His body of work, and what music means to him
The National Arts Council has announced that contemporary artist Song-Ming Ang will be the country’s representative at the 58th Venice Biennale, held from 11 May to 24 November 2019. Curator Michelle Ho has been appointed to be part of the artistic team. This comes as no surprise as they have worked together on three other occasions.
To mark the country’s ninth participation in the Biennale since 2001, Song-Ming and Michelle will present an exhibition titled Music For Everyone: Variations on a Theme. The work derives its title from a series of concerts organised by the then-Ministry of Culture in the 1970s and 1980s to encourage public appreciation of the arts. The work is an extension of Song-Ming’s practice of using music as a medium to explore ideas of public involvement and societal trends.
Multifaceted and spanning various mediums, the exhibition will reflect Song-Ming’s new work called Recorder Rewrite, while also showcasing developments of his earlier works such as You and I. His interests and explorations of negative space, texture and optical illusions span his entire body of work.
“There is also a counterpart called auditory illusions. So… this becomes a very methodical way that is based on processes, that we are trying to generate artworks.
At the moment, I am also looking to, for example, origami. Studying, cutting, folding paper, collaging and trying to build more layers out of it. Also looking at the whole, I am sure everyone remembers transparencies from primary school. I chanced upon a couple of physics textbooks at a bookstore and I bought them. I started scanning a couple of images related to things like waves. Which relates to basically everything that is physical. Sound is a physical phenomenon.
This is kind of ongoing as a research at my studio and is something that might eventually find its way into the Venice presentation. Another aspect of my practice apart from working with more standard formats like pen and paper, which is two dimensional, will be videos.”
Song-Ming Ang, Parts and Labour, 2012
Videos allow Song-Ming to engage the audience with both sound and visuals, perhaps crafting a more wholesome sensory experience for works to have a greater impact. But why do most, if not all, of his works revolve around music?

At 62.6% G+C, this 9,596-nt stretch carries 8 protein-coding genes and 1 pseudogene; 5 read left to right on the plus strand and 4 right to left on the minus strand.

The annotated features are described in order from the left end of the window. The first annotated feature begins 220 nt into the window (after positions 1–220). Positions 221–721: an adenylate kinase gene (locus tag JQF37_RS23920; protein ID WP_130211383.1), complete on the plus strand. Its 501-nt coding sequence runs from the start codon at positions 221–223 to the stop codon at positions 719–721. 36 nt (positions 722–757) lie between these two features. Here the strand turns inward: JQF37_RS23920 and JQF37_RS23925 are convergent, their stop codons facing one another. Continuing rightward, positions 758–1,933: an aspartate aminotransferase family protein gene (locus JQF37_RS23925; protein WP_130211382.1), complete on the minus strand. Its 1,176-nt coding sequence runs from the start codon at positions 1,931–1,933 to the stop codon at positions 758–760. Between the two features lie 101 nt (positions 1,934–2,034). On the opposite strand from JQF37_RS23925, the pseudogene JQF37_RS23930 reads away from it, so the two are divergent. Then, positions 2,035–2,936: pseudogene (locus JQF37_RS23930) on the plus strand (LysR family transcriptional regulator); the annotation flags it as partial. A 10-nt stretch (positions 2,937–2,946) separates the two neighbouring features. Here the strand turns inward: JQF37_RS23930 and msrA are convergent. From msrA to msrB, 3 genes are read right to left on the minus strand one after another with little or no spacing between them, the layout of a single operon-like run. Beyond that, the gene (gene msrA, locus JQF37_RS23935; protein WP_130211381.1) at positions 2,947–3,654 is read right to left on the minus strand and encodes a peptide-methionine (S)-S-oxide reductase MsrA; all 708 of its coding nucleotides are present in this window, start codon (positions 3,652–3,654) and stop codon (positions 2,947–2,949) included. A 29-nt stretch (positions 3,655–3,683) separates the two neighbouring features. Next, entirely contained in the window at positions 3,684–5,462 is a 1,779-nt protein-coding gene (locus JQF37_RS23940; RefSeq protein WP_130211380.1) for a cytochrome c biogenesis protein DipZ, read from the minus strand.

“Music has got the power that, maybe compared to visual art, it’s got the power to emote. It’s got the power to manipulate. Actually, if you know anything about what an artist does is, in many ways, manipulation. It is trying to establish a certain kind of atmosphere, to set the mood and music is really great for doing that.”
With music and sound as the basis of his practice, it naturally segues into participatory works.
“Another aspect of my artistic practice is what you would call live events, live art, events, participatory works. Again for me, it is interesting because when you think about music, it is very pervasive. It can take on so many forms. It can be something very open, like manuscripts and scores are two dimensional and static. And in radio, it is a time-based media — things are moving. When you get to live events, things really start to open up because you cannot control what happens.
I also appreciate and am interested in contemporary art or art history from the 1960s, 1970s, where there was conceptual art, minimalism, Fluxus. All these things get people thinking very hard about what art is and challenging the formats in which art can be presented to the people.”
One such participatory work will be Guilty Pleasures (2007-present). Described as a listening party, the audience participate by talking about a song that they consider their guilty pleasure, why and then proceed to share that song with everyone. A work that evolves with the generations — from having to bring CDs to now just having a playlist on YouTube — this work is something that is ongoing whenever the opportunity arises. Song-Ming says this keeps him on his toes, since he can constantly evolve his work and make new (and good) things.
So with his portfolio of works he has done and continues to do, how did this proposal of Music For Everyone: Variations on a Theme come about?
“I guess this is where the 58th Venice Biennale’s Music For Everyone starts, really, the starting point, for the Pavillion. This has got to do with some research that I have been doing for the past two years. There are music posters from a series of concerts that the Ministry of Culture was organising, for the people, mostly. And under this series, I have found about a hundred over posters. All of them are beautiful and in the ’70s modernist aesthetic.”
Besides getting a strong sense of what the cultural policy was at that time, the posters help us observe and follow the growth of a nation from a very different perspective — one that we may not always consider as significant or possible. Catching on to such nuances from an object as simple as a poster, Song-Ming shows promise in his proposal for the work — drawing from experimental music practices and the spirit of amateurism as a juxtaposition to a more state-driven vision of what Music for Everyone should be.
His work will be an invitation to the global audience to weigh in on a Singaporean conversation about music, and to learn a side of this country we have yet to unveil.